Boswell's Life of Boris Johnson (cont.)

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Another extract today from that great ongoing work, "Boswell's Life of Boris Johnson".

Another extract today from that great ongoing work, "Boswell's Life of Boris Johnson".

Earlier this week, I did attend upon my old friend Boris Johnson at The Spectator offices in Doughty Street, hard by Lincoln's Inn, and found him in exceeding good heart.

"It is good to see you so merry," I said. "Not many men can boast of being cheerful at work."

"What you say is true," he said, "and on most days you would find me low in heart and sombre in mood, for running a magazine at a loss is perpetual hard labour. But today, I have written a piece which I fancy will cause a stir. I have contrived to tweak the tail of the British lion!"

"In what wise?"

"Why, I have taken issue with the false and foolish flood of tears with which our countrymen greet every unexpected death of a popular person. You recall the manner in which we met the death of the late Princess Diana?"

I said that the sight of rotting flowers in plastic bags would stay with me to the end of my days, or until I lost my memory, which was much more likely.

"Well, sir, there has been equally mawkish a reaction to the fate of this poor man Bigley, in his native city of Liverpool. A week ago, nobody in Liverpool had heard of him. Today, they are having flags at half mast and national days of mourning, and heaven knows what. They are a paltry lot in Liverpool, perpetually in a self-pitying half-drunken maudlin state, and I shall tell them so."

This surprised me, as I was not aware Johnson had ever set foot in Liverpool, but I supposed he knew what he was about. I supposed wrong. When the article appeared, it was greeted with outrage from Liverpudlians. When I next met with the great man, he seemed not a whit abashed.

"Pah!" he said, when I asked him if he were not fearful of the consequences. "It is merely their shock at being told the truth. The people of Liverpool are very good at belittling the Welsh and the Irish, but they have no skill in taking mockery against themselves. If I am surprised by anything, it is by finding that so many Liverpudlians could read what I had written. They call Liverpool a city of culture! The truth is that when a Liverpudlian reaches a cultured state, he leaves and does not return. Did any of the Beatles stay in his home town? Does Mr Roger McGough reside by the Mersey? I think not."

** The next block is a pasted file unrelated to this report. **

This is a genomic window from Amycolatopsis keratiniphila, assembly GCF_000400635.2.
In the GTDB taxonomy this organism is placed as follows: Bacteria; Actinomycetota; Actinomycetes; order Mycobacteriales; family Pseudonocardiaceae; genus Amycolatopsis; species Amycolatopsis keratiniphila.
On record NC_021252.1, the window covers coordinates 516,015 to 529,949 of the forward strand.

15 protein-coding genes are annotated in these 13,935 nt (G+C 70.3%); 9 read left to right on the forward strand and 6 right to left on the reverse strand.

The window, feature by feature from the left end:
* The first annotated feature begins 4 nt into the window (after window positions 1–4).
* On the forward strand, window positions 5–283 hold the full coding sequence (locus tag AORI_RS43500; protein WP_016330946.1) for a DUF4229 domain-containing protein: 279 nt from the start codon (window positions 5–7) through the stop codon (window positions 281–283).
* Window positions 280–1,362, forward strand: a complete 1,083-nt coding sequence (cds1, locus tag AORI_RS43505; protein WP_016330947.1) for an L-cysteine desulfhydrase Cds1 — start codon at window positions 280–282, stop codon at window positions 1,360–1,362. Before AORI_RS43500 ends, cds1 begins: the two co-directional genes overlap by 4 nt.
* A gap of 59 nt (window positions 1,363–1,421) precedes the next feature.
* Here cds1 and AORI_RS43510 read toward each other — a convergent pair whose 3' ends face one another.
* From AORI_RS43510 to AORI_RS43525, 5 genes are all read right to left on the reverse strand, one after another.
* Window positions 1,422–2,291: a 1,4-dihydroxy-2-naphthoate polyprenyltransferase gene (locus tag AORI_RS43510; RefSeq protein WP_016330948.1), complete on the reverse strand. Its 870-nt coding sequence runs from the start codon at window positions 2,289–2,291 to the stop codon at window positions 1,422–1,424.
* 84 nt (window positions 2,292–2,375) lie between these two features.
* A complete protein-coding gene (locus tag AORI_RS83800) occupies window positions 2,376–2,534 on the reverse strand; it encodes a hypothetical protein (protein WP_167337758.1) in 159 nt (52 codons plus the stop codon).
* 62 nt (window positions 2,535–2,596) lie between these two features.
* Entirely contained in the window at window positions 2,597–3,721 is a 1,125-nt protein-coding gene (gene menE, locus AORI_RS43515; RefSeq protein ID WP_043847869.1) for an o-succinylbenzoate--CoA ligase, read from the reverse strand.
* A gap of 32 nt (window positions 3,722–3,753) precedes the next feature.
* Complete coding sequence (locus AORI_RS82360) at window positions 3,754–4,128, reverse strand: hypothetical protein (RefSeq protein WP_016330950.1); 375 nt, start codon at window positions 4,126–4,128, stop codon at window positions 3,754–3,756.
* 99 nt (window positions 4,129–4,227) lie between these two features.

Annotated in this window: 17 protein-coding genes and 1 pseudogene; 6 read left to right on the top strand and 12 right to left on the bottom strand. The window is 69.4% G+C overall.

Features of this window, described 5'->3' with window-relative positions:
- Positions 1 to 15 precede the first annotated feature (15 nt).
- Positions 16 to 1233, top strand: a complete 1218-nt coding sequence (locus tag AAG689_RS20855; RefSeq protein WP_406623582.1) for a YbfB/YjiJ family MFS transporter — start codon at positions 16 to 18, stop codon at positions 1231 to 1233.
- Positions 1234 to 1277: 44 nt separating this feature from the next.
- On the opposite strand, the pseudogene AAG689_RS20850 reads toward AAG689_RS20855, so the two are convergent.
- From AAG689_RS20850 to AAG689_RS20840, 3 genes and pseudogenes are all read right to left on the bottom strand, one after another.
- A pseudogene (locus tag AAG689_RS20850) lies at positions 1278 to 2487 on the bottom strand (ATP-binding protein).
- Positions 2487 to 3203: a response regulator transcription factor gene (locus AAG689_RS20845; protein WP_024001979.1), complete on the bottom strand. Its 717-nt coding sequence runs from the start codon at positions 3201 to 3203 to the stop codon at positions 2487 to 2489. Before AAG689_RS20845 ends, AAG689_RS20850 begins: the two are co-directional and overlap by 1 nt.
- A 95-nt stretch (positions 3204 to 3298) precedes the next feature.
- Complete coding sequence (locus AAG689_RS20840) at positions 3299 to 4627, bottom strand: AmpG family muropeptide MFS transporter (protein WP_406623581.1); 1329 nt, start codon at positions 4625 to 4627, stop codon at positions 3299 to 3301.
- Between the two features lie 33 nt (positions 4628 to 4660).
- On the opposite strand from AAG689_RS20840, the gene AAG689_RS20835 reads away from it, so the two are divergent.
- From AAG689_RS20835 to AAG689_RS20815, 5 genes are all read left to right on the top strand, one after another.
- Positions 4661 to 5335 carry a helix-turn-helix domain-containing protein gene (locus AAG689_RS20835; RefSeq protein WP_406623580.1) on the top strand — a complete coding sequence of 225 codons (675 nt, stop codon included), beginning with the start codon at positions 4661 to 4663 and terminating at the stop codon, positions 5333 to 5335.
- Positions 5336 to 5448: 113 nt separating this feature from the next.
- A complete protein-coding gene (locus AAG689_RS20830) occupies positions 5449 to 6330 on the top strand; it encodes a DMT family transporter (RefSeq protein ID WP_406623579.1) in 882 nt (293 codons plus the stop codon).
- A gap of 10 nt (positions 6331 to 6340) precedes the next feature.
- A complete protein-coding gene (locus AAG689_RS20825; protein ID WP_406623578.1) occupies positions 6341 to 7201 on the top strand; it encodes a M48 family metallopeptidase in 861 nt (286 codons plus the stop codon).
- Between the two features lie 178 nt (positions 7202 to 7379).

But at the very moment when he was so speaking, his telephone rang, and when he answered it, his mood changed considerably.

"Mr Howard?" he said. "This is a pleasure. How can I help you ...?"

The way he could help his party leader, it seemed, was to travel to Liverpool and apologise to its folk for his disobliging remarks.

"They are a hard lot in Liverpool," I said, "and may well demand that you go in the stocks to give them the occasion to hurl eggs and tomatoes at you."

"Which they will have probably shoplifted for the purpose," said Johnson.

"You do not speak remorsefully," I said.

"Remorseful? I? Why, sir, I do not change my opinions merely because the rabble of some northern town are baying for my blood. I may go to Liverpool, I may speak to them in honeyed tones, and take their reproaches with unaccustomed mildness, yet all know it is done only so I may retain my post within the Tory party. It is universally acknowledged that I spoke the truth about the people of Liverpool, and if I later withdraw my words, this does not maketh 'em any the less true."

I asked if this was another example of what men call political correctness.

"It may well be. Political correctness is the demand that we should treat every disadvantage as if it conferred dignity upon the sufferer. It is part of our constant retreat from the truth about the world. Now, where is my bicycle?"

And so saying, he set forth on the first stage of his journey to Liverpool, from which I pray he will return safely.